In this push, Libman has powerful allies in the form of current IDF West Bank Courts Chief Justice Col. Netanel Benishu, who wrote a journal article strongly supporting the reform, and in a more passive way, former Supreme Court justice and attorney-general Elyakim Rubinstein. Benishu also writes that four out of five Supreme Court justices queried about the issue in the past said they supported the idea.
THIS IS not the first time the reform has been discussed. Another former IDF senior prosecutor and current IDI senior fellow, Prof. Mordechai Kremnitzer, supported the idea at a Knesset hearing a few years ago. But now, for the first time ever, the reform also has more support on both the Left and Right ends of the political spectrum, even if still on the margins. There have always been harder-Left politicians who wanted to reform or even do away with administrative detention.
But after administrative detention was used in 2015 against a group of extremist settlers after the terrorist attack on a Palestinian family in Duma, Bayit Yehudi MK Bezalel Smotrich
started to support reform along with more centrist Likud MK and former Shin Bet director Avi Dichter.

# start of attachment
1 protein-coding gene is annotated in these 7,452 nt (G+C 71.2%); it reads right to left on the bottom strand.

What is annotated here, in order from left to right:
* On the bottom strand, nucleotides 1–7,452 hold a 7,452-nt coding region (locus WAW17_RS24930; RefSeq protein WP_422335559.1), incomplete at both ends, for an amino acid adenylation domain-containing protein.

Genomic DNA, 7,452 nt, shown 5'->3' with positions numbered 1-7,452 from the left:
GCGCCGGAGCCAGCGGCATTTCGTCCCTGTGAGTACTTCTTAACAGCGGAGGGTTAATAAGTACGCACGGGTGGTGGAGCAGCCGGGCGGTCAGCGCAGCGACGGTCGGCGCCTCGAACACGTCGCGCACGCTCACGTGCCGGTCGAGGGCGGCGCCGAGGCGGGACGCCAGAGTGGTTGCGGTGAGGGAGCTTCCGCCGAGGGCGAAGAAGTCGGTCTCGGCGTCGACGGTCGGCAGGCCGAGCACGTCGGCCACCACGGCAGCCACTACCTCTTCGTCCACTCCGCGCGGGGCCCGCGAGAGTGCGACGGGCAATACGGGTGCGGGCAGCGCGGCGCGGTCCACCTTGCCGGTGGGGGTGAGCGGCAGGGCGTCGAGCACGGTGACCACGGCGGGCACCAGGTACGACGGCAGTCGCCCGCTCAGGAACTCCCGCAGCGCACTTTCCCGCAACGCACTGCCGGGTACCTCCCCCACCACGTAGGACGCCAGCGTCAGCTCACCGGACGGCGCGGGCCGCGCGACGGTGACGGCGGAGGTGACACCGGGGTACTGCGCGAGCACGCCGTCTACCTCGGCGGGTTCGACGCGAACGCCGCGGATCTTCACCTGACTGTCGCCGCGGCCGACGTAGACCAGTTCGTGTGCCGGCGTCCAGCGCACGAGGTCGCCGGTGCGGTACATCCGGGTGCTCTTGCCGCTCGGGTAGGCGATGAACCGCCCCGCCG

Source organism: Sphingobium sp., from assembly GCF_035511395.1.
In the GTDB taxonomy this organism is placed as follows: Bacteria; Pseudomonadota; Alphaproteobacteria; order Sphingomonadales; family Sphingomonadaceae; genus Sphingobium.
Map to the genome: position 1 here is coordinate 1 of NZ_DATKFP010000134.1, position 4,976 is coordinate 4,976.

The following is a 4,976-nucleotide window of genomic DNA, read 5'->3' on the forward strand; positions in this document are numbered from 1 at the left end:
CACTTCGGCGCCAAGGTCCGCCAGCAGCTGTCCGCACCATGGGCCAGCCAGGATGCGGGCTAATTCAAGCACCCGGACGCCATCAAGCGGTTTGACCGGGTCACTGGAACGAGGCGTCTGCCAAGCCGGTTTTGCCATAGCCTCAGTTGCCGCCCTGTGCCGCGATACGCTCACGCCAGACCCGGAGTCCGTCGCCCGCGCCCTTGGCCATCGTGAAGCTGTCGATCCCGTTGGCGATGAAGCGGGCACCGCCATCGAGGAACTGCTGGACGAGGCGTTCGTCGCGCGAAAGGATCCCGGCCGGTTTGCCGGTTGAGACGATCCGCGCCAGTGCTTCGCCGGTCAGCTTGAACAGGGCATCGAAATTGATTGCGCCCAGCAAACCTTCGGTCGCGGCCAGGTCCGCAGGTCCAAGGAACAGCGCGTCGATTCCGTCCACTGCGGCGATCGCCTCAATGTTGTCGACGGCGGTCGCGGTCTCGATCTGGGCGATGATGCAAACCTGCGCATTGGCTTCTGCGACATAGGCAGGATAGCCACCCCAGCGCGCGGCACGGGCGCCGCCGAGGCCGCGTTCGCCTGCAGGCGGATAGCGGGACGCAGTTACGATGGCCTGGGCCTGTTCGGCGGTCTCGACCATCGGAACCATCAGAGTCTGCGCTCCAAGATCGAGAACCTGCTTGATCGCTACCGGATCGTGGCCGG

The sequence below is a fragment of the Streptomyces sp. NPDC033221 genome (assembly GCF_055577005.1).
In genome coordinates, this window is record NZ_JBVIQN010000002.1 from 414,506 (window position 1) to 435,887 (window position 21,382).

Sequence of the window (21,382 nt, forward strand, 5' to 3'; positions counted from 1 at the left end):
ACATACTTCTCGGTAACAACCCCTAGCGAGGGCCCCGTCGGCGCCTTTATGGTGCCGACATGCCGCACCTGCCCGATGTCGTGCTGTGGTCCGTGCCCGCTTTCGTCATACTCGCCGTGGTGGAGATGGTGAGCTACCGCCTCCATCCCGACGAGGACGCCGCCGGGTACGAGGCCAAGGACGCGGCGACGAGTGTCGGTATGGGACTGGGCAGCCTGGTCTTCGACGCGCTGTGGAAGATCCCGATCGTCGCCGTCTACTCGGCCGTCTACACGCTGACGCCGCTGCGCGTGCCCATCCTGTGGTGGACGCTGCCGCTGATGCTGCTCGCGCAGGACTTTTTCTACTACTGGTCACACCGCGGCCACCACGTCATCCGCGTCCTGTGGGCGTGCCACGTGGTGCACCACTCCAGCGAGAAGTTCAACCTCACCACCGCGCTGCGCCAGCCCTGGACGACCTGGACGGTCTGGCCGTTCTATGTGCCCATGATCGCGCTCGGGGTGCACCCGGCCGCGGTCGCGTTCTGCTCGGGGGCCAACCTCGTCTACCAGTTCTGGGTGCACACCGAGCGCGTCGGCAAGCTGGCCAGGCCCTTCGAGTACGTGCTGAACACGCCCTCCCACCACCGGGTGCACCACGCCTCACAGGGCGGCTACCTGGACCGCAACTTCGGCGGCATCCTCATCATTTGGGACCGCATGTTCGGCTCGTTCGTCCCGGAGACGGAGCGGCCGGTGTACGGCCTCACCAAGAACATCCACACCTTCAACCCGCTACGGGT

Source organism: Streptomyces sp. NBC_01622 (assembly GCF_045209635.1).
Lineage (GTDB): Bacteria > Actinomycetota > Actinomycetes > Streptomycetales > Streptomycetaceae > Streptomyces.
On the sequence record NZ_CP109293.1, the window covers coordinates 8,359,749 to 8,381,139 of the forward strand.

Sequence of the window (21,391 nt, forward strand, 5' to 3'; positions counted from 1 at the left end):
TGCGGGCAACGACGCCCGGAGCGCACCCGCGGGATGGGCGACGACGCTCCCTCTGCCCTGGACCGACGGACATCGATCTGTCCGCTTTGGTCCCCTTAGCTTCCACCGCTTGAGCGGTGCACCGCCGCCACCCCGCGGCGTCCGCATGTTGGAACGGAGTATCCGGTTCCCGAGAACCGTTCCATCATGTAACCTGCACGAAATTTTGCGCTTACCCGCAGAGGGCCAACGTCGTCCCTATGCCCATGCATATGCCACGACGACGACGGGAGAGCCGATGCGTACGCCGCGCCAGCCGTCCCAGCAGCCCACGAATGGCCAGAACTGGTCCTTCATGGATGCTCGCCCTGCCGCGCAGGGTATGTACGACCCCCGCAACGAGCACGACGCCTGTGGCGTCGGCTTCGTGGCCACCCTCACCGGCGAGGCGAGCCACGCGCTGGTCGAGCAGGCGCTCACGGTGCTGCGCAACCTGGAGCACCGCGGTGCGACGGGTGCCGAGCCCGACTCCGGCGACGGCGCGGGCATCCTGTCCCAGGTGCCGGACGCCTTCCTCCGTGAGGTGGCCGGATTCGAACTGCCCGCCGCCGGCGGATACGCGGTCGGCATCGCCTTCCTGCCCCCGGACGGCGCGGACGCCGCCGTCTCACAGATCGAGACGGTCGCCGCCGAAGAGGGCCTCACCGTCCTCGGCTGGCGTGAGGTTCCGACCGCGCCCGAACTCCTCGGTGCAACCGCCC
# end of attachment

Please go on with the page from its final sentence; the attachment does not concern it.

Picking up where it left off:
Libman identifies two main problems with the practice of administrative detention. One is that it is “based on future considerations – not what you did, but what we think you will do. This is a problem from the perspective of doing justice: to harm a person [by detaining them] based on what they will do. This can be speculation. Sometimes you catch people and afterwards learn” you caught the wrong person.
Second, he returns to the use of classified evidence. This refers to the fact that “the intelligence evidence on which [administrative detention is based] is not revealed to the defense.” This seems to “go against the idea of a fair hearing. The detainee and the defense only get a general paraphrase” of the intelligence evidence that is the basis for the detention.
WHAT REFORMS is he pushing for?